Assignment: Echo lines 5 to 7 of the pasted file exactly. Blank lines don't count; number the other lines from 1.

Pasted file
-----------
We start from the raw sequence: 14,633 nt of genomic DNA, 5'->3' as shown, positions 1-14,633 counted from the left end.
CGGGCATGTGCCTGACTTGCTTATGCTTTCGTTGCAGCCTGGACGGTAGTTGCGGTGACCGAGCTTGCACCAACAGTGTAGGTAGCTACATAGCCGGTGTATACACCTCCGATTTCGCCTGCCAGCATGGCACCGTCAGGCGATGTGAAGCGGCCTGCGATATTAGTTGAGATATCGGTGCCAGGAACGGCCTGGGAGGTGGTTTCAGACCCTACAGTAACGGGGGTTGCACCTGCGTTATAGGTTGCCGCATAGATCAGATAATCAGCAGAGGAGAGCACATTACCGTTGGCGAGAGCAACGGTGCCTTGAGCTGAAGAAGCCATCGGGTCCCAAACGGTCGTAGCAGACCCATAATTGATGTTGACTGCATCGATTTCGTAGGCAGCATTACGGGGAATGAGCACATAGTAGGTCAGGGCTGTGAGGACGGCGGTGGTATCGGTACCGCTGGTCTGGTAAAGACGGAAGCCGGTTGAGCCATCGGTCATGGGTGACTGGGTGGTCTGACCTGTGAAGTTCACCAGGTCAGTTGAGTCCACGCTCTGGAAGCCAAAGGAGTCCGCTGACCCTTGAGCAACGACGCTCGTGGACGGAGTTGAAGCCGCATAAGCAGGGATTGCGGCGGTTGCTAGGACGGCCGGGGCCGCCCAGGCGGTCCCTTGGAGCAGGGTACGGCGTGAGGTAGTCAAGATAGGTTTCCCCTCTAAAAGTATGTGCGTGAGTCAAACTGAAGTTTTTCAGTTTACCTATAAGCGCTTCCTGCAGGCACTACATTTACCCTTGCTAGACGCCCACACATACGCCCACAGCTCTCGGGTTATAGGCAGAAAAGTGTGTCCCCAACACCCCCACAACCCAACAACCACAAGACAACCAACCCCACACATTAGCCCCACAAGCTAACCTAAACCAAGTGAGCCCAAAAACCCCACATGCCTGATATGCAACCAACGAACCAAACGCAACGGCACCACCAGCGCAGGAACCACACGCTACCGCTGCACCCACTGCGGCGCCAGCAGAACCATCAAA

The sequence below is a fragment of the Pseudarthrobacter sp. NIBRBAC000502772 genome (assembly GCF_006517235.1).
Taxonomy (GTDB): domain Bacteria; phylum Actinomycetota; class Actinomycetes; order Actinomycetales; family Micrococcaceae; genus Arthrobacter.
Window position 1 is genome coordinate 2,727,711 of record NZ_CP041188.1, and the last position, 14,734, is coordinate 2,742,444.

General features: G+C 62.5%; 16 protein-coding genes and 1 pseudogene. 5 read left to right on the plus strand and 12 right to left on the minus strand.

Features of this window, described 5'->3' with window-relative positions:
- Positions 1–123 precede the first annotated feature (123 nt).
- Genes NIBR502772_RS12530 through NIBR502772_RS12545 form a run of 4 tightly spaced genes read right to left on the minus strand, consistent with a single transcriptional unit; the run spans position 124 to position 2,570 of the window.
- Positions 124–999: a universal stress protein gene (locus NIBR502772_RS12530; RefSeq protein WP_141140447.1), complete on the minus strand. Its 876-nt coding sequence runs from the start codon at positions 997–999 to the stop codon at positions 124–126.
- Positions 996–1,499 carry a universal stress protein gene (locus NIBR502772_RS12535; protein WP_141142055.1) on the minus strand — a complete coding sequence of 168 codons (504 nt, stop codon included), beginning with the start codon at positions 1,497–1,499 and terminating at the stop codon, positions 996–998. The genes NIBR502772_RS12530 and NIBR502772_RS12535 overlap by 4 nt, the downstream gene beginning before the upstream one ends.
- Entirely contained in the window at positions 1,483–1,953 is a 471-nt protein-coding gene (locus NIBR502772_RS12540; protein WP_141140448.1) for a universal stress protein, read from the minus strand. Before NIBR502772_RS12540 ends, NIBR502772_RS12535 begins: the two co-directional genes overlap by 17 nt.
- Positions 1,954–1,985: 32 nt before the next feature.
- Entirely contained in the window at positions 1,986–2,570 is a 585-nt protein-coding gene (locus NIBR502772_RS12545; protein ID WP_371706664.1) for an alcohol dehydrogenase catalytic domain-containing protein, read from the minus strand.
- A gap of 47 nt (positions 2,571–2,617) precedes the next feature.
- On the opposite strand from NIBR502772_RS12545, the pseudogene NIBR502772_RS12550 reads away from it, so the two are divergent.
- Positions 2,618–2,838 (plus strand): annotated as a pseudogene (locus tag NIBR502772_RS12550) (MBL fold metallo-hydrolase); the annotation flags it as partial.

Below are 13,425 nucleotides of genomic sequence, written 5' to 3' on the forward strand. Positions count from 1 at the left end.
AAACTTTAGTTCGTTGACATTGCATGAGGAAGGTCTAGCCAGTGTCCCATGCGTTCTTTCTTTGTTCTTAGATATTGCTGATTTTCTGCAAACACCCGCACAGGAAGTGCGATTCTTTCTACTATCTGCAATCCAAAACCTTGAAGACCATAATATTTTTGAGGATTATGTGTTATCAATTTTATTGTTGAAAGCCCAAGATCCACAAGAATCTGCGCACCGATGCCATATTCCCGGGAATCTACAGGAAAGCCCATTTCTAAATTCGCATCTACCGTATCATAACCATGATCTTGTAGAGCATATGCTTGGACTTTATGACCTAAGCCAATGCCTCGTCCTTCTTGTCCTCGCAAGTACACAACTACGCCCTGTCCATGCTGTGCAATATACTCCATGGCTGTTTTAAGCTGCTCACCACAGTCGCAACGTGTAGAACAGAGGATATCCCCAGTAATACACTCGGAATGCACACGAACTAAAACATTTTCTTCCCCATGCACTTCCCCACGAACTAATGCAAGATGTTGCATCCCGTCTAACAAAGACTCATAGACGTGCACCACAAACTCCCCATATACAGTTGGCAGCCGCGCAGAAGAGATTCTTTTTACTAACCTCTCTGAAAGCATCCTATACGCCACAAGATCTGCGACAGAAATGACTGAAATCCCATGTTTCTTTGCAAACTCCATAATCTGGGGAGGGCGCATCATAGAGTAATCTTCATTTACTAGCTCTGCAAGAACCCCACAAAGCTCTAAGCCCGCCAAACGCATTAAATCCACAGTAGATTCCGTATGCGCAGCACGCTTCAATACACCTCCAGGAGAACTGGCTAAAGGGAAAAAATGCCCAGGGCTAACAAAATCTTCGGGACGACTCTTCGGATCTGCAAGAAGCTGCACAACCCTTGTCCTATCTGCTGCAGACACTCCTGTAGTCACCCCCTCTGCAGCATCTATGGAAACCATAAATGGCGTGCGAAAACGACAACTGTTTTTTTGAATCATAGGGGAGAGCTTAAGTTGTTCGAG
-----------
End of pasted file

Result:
Window position 1 is genome coordinate 2,727,711 of record NZ_CP041188.1, and the last position, 14,734, is coordinate 2,742,444.

General features: G+C 62.5%; 16 protein-coding genes and 1 pseudogene. 5 read left to right on the plus strand and 12 right to left on the minus strand.

Features of this window, described 5'->3' with window-relative positions: